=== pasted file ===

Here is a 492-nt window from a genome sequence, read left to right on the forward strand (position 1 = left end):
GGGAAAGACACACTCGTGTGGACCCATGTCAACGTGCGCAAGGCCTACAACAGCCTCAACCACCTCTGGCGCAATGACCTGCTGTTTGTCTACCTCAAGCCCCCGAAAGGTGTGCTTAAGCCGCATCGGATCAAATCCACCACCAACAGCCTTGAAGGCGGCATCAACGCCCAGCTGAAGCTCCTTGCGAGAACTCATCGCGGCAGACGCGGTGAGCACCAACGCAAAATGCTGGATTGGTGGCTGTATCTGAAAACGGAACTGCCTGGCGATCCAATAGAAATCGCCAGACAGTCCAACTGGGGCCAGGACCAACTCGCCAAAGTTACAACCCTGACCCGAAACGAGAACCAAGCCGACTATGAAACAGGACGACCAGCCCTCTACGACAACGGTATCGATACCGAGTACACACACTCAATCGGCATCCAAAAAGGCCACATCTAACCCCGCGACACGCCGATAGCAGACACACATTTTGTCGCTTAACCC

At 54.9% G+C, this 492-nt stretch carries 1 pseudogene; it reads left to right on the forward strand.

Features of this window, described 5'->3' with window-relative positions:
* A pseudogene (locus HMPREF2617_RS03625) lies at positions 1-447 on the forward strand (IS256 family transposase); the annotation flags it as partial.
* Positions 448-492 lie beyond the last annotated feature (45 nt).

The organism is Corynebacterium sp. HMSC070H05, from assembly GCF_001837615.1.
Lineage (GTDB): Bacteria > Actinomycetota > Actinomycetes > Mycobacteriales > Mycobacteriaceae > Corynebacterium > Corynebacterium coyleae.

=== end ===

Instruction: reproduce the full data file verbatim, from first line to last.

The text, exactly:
Here is a 492-nt window from a genome sequence, read left to right on the forward strand (position 1 = left end):
GGGAAAGACACACTCGTGTGGACCCATGTCAACGTGCGCAAGGCCTACAACAGCCTCAACCACCTCTGGCGCAATGACCTGCTGTTTGTCTACCTCAAGCCCCCGAAAGGTGTGCTTAAGCCGCATCGGATCAAATCCACCACCAACAGCCTTGAAGGCGGCATCAACGCCCAGCTGAAGCTCCTTGCGAGAACTCATCGCGGCAGACGCGGTGAGCACCAACGCAAAATGCTGGATTGGTGGCTGTATCTGAAAACGGAACTGCCTGGCGATCCAATAGAAATCGCCAGACAGTCCAACTGGGGCCAGGACCAACTCGCCAAAGTTACAACCCTGACCCGAAACGAGAACCAAGCCGACTATGAAACAGGACGACCAGCCCTCTACGACAACGGTATCGATACCGAGTACACACACTCAATCGGCATCCAAAAAGGCCACATCTAACCCCGCGACACGCCGATAGCAGACACACATTTTGTCGCTTAACCC

At 54.9% G+C, this 492-nt stretch carries 1 pseudogene; it reads left to right on the forward strand.

Features of this window, described 5'->3' with window-relative positions:
* A pseudogene (locus HMPREF2617_RS03625) lies at positions 1-447 on the forward strand (IS256 family transposase); the annotation flags it as partial.
* Positions 448-492 lie beyond the last annotated feature (45 nt).

The organism is Corynebacterium sp. HMSC070H05, from assembly GCF_001837615.1.
Lineage (GTDB): Bacteria > Actinomycetota > Actinomycetes > Mycobacteriales > Mycobacteriaceae > Corynebacterium > Corynebacterium coyleae.